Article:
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World Religions

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The Comparative Study of Immortality in Hinduism, Christianity and Islam
The concept of life after death is different in every religion. Some religions believe that the soul lives on after one dies, while others believe that the soul dies along with the body. Immortality is defined as the indefinite continuation of a person’s existence, even after death. Three very diverse religions that believe in these concepts would be Hinduism, Christianity and Islam.
According to Islam, it is believed that the life span of an individual predetermined by God. After death each Muslim must wait until the Day of Judgment, which is known only to God, for resurrection. Prior to the day of resurrection there will appear an anti-Christ figure, who shall be defeated upon the return of Jesus. A golden age of peace will follow and at its end will be the day of resurrection. The Quran implies that resurrection will be corporal, although Islam, like Christianity, is open to non-literal text interpretations. After resurrection every individual must stand before God to answer for his or her actions in their life. Each will be given a record of their deeds, which they will have to answer for. Upon the passing of judgment the wicked individuals, will be separated from the righteous ones. It is also believed that God will spare those who are genuinely remorseful, but the wicked will be sent to hell. It is said that the image of hell is of unbearable heat and suffering. The destination for the righteous is Heaven. The image of heaven is of two gardens both filled with abundance. These images of both heaven and hell show that in Islam the afterlife for those individuals who are considered righteous experience God’s grace and those individuals who are considered wicked experience his wrath.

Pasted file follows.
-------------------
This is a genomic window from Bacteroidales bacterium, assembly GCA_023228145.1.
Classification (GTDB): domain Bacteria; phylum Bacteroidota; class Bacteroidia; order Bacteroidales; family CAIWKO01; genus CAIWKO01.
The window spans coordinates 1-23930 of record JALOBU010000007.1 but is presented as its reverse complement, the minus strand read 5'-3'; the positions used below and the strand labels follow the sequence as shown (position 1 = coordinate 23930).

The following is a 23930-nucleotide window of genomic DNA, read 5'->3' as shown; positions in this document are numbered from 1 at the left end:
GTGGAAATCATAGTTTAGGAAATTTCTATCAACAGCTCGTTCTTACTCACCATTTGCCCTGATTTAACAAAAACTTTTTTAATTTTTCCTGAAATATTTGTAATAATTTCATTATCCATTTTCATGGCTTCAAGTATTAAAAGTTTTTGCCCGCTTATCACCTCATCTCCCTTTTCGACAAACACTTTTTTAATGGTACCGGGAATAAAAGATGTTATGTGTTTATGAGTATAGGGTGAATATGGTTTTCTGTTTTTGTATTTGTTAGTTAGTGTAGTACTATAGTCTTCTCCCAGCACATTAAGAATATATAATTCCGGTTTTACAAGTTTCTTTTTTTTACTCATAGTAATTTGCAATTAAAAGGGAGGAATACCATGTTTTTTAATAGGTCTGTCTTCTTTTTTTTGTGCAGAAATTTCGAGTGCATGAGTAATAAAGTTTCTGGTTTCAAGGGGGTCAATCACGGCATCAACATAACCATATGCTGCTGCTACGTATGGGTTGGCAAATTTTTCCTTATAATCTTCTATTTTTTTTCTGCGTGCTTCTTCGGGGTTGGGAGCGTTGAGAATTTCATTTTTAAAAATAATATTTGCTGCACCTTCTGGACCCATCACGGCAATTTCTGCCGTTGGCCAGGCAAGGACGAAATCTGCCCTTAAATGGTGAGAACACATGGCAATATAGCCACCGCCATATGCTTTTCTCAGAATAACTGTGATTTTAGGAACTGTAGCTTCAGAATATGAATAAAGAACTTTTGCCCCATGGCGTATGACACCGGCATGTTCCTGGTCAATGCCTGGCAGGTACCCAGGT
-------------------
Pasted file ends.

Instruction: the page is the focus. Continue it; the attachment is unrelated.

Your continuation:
Just like Islamic beliefs of life after death, Christianity somewhat believes in the same concept with a little bit of a difference. A common belief of some Christians is that at death their consciousness in the form of their soul departs from the body and head of the individual for heaven or hell. Christians also believe that one day God will raise all the people who have ever lived and judge them. Christians believe that depending on your deeds, after you die, you will either be sent to heaven or hell. Heaven is where God places the believers so they can be free from suffering and sins. But when people disobey God, they will be placed in hell to be punished.
According to Hinduism, there is a life after death. They believe in reincarnation, which is the belief that life is a continuous cycle. It is said that every deed and action that we perform on earth leads to the accumulation of karma. When the permitted living time is over for that individual, an estimation of a final karma is made for them and he/she is reborn on earth based on his karma. Good deeds often lead to positive karma, whereas bad deeds lead to negative karma. The karma from previous lives are accumulated throughout the following births. This process continues until the soul attains a stage where there is only positive karma, this is called moksha. The fastest way to attain moksha is kali yuga, which is said to be devotion. Sincere devotion to the gods takes away your bad karma. It is said that no amount of temple visits, nor expenses can replace the devotion that is in your heart. Karma is the belief that if you live a good life and do good deeds, you will receive happiness in the afterlife. However, if you do bad deeds and live a bad life, you will be punished. After a Hindu dies they believe in reincarnation. The idea of reincarnation is when a person dies their soul is reborn into new lives, usually in a different form depending on their karma of their previous life.

The Nature and Role of Hinduism